Sold under the Yosemite Road label, the California wines, a chardonnay and cabernet sauvignon, will retail for about $3.99, a price-point that has been doing well despite - or perhaps because of - the economic doldrums.
"The consumer is really pinched as far as discretionary income. We're seeing a lot of success in products that really resonate on a value basis," said Kevin Elliott, senior vice president of merchandising and logistics of Dallas-based 7-Eleven, Inc.
Private label products were strong sellers for many food retailers even before the economic crisis hit. Last year, 7-Eleven launched the 7-Select line of staples including cookies, candies, chips and beef jerky.
Adding wine ties into two economy driven trends - a demand for affordability coupled with more people eating at home, said Thom Blischok, president, global innovation and shopper marketing, at Chicago-based IRI, a market research company.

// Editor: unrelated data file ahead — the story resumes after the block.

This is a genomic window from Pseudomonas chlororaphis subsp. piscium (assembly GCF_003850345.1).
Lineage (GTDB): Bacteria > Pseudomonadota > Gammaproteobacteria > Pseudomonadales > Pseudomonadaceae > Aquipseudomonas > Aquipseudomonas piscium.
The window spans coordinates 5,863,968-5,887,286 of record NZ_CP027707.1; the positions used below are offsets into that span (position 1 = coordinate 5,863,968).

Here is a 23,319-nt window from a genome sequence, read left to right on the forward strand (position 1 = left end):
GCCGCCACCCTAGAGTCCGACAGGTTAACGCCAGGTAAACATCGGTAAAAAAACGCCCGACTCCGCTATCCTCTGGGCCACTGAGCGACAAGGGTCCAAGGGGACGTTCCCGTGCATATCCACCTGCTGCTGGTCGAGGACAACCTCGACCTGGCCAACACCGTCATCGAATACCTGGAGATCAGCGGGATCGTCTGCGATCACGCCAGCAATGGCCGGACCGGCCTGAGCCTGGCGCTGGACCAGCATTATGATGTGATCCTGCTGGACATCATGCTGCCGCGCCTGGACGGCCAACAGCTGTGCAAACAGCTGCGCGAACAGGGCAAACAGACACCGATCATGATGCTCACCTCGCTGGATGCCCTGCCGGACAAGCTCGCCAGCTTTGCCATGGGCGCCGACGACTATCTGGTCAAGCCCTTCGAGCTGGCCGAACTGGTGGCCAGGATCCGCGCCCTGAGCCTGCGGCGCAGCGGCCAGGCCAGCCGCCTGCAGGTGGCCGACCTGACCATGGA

"They're changing the game at convenience store retailing. They're really trying to take this back to neighborhood stores. They fulfill your most basic needs," he said.
Bargain wines have been booming as budgets shrank. Some brands, such as Two Buck Chuck (formally Charles Shaw but renamed in honor of the $1.99 price in California), have even attracted near cult following.
Yosemite Road is 7-Eleven's first value-priced wines - the company earlier introduced Sonoma Crest and Thousand Oaks, which retail for about $10 - and it's the company's first global product launch.
The wines will be released in 15,000 outlets, including 7-Eleven stores in the U.S. and Japan, as well as other subsidiaries of parent company Seven & i Holdings Co., Ltd., an $87.9 billion Tokyo-based corporation.
The wines are being made by The Wine Group in California, which is the world's third-largest wine producer and has a number of inexpensive brands including Corbett Canyon and Glen Ellen. The chardonnay is described as zesty with notes of apricot, peach and honey, and the cab as full-bodied with "juicy plum overtones."